Teenagers Rights in the UK

In the UK, you are legally an adult at the age of 18, which means you can drink, you can get married without your parents’ permission, and you can vote. But do you know what age teenagers are allowed to work in the UK? Or learn to drive? Or open a bank account?

Most teenagers are still children in the eyes of the law, but that does not mean that they don’t have certain rights and responsibilities…

At 10:

  • You can be convicted of a criminal offence, if you knew what you were doing wrong.

At 12:

  • You can buy a pet.

At 13:

  • You can open your own bank account.

At 14:

  • You reach the age of criminal responsibility – you can be arrested, have fingerprints taken, and be convicted.
  • You can go into a pub with an adult.
  • You can work part-time (with the consent of your school).

At 16 you can:

  • Claim Social Security benefits in your own right.
  • Get married. (with your parents’ permission)
  • Work full-time.
  • Leave home & live independently (again, only with parents’ permission).
  • Drink alcohol with a meal in a pub.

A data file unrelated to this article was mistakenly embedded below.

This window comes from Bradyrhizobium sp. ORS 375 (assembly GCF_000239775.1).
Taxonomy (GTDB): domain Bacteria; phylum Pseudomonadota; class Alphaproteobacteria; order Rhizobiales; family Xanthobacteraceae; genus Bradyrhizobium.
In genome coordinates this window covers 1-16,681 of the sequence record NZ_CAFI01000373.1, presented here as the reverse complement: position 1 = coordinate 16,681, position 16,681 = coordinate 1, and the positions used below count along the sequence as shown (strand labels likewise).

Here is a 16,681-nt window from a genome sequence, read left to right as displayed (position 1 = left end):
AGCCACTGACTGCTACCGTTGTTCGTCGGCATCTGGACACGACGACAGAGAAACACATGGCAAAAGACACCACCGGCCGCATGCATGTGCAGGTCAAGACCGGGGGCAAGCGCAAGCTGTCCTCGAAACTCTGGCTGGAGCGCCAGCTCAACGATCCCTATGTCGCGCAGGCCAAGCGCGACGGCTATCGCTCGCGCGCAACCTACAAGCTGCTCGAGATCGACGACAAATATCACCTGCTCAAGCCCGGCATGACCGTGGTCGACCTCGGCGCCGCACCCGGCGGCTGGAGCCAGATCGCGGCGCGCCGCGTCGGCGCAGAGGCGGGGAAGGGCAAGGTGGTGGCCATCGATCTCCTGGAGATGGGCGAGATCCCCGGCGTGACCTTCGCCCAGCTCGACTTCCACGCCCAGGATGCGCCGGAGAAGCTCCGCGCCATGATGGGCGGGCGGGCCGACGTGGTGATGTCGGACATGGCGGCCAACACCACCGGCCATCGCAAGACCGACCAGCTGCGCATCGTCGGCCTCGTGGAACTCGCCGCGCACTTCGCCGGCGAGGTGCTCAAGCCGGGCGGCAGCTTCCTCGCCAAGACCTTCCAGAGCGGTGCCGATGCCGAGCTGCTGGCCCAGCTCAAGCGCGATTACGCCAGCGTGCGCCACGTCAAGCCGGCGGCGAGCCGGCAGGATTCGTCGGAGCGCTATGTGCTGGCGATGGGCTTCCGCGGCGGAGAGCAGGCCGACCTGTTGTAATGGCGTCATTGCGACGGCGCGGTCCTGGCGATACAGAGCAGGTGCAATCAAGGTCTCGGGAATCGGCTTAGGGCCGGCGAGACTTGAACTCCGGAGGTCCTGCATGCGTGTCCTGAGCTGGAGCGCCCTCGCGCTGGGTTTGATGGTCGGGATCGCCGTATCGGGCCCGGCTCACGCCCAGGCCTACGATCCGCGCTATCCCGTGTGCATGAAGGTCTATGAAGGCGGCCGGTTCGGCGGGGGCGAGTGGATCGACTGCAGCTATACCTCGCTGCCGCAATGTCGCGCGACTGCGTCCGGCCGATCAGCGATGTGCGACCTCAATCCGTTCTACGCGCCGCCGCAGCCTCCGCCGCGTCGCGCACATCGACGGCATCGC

• Have sex.
  • Learn to drive (if disabled).
  • Buy petrol.
  • Play the lottery.
  • Leave full-time education.

At 17 you can:

  • Drive a car.
  • Enter a betting shop (but not place a bet).
  • Be tried before an adult court.

At 18 you can:

  • Vote.
  • Purchase & consume alcohol.
  • Purchase tobacco, knives, fireworks & adult magazines.
  • Leave home or get married without parental consent.
  • Own a house.
  • Donate blood.
  • Do jury service.
  • Apply for a loan or credit card.
  • Place a bet.
  • Get a tattoo.

But it doesn’t end there. In the US, you are not allowed to drink until you’re 21. In the UK, it’s a lot earlier. However, there are still some things that you are not permitted to do in the UK until you reach 21:

  • Adopt a child
  • Hire a car
  • Supervise a learner driver
  • Drive a bus
  • Stand for election

As you can see, although you are still technically a child until the age of 18 in the UK, you still have fairly significant rights. How does this differ from teenage rights in the US? Do you think that some of these are fairer or stricter than in America?

Author bio

Andrew & Co are a specialist firm of solicitors based in the East Midlands, UK. Their dedicated team of family law solicitors deals with a broad range of family issues, including areas such as divorce, child support, mediation and separation.